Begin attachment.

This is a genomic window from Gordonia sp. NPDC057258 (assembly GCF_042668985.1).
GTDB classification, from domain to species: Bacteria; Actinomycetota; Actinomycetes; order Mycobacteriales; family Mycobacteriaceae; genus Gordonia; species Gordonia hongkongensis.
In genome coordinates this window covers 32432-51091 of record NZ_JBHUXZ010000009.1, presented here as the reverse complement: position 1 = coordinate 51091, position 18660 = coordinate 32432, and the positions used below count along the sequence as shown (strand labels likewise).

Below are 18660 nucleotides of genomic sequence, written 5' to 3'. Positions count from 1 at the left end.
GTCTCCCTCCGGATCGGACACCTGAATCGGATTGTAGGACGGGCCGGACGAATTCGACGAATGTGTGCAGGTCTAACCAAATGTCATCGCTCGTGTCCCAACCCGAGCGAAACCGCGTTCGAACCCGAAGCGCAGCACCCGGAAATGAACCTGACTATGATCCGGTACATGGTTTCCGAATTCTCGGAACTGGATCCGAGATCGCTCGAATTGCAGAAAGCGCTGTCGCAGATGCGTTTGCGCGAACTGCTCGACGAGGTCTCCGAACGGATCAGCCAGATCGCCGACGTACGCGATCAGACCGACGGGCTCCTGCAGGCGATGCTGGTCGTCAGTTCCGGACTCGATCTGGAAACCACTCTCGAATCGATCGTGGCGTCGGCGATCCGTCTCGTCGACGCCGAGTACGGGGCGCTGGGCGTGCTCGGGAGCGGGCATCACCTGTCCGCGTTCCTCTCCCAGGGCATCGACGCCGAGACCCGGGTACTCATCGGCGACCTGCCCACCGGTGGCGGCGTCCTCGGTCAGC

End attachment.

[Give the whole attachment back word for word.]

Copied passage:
This is a genomic window from Gordonia sp. NPDC057258 (assembly GCF_042668985.1).
GTDB classification, from domain to species: Bacteria; Actinomycetota; Actinomycetes; order Mycobacteriales; family Mycobacteriaceae; genus Gordonia; species Gordonia hongkongensis.
In genome coordinates this window covers 32432-51091 of record NZ_JBHUXZ010000009.1, presented here as the reverse complement: position 1 = coordinate 51091, position 18660 = coordinate 32432, and the positions used below count along the sequence as shown (strand labels likewise).

Below are 18660 nucleotides of genomic sequence, written 5' to 3'. Positions count from 1 at the left end.
GTCTCCCTCCGGATCGGACACCTGAATCGGATTGTAGGACGGGCCGGACGAATTCGACGAATGTGTGCAGGTCTAACCAAATGTCATCGCTCGTGTCCCAACCCGAGCGAAACCGCGTTCGAACCCGAAGCGCAGCACCCGGAAATGAACCTGACTATGATCCGGTACATGGTTTCCGAATTCTCGGAACTGGATCCGAGATCGCTCGAATTGCAGAAAGCGCTGTCGCAGATGCGTTTGCGCGAACTGCTCGACGAGGTCTCCGAACGGATCAGCCAGATCGCCGACGTACGCGATCAGACCGACGGGCTCCTGCAGGCGATGCTGGTCGTCAGTTCCGGACTCGATCTGGAAACCACTCTCGAATCGATCGTGGCGTCGGCGATCCGTCTCGTCGACGCCGAGTACGGGGCGCTGGGCGTGCTCGGGAGCGGGCATCACCTGTCCGCGTTCCTCTCCCAGGGCATCGACGCCGAGACCCGGGTACTCATCGGCGACCTGCCCACCGGTGGCGGCGTCCTCGGTCAGC